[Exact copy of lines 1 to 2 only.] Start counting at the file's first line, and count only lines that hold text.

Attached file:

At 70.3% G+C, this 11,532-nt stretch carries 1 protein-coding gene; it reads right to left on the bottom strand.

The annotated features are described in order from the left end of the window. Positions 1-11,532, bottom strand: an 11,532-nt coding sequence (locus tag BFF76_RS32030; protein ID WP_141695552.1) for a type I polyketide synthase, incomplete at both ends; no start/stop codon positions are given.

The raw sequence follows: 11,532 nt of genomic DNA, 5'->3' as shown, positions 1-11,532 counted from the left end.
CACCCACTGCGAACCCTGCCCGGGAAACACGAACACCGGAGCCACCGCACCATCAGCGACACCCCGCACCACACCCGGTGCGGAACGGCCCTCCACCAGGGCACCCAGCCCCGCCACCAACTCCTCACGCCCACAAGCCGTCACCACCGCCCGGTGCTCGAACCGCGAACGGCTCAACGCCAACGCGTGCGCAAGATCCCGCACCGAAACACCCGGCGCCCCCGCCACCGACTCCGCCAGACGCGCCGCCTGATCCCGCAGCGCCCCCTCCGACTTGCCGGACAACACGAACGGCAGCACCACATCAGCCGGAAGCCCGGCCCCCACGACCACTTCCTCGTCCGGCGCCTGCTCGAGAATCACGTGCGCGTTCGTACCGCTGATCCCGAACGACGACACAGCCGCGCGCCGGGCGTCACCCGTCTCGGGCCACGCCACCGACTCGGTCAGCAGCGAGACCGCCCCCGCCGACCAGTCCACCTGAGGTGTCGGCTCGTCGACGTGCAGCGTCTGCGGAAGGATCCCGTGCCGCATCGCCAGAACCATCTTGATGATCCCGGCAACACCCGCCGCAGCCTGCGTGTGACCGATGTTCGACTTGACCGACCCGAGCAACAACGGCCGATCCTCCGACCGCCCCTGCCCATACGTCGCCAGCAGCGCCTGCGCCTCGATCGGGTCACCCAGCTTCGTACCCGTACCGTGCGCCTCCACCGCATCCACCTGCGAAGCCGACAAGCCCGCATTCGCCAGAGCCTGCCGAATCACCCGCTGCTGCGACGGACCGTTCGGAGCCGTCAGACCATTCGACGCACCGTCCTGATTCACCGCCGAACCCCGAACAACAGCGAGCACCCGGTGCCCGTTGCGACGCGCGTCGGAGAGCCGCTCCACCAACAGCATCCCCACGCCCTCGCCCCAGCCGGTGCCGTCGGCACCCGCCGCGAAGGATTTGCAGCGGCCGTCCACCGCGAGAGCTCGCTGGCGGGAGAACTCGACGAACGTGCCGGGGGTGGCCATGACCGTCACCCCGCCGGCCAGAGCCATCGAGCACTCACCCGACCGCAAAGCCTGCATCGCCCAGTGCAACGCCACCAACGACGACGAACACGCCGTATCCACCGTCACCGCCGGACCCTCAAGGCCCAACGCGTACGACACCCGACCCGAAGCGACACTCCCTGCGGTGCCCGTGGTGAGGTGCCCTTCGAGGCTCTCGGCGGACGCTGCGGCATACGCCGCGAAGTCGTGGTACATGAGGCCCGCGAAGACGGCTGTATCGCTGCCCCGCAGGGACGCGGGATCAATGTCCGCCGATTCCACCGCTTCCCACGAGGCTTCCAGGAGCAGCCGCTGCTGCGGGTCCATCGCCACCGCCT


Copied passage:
At 70.3% G+C, this 11,532-nt stretch carries 1 protein-coding gene; it reads right to left on the bottom strand.

The annotated features are described in order from the left end of the window. Positions 1-11,532, bottom strand: an 11,532-nt coding sequence (locus tag BFF76_RS32030; protein ID WP_141695552.1) for a type I polyketide synthase, incomplete at both ends; no start/stop codon positions are given.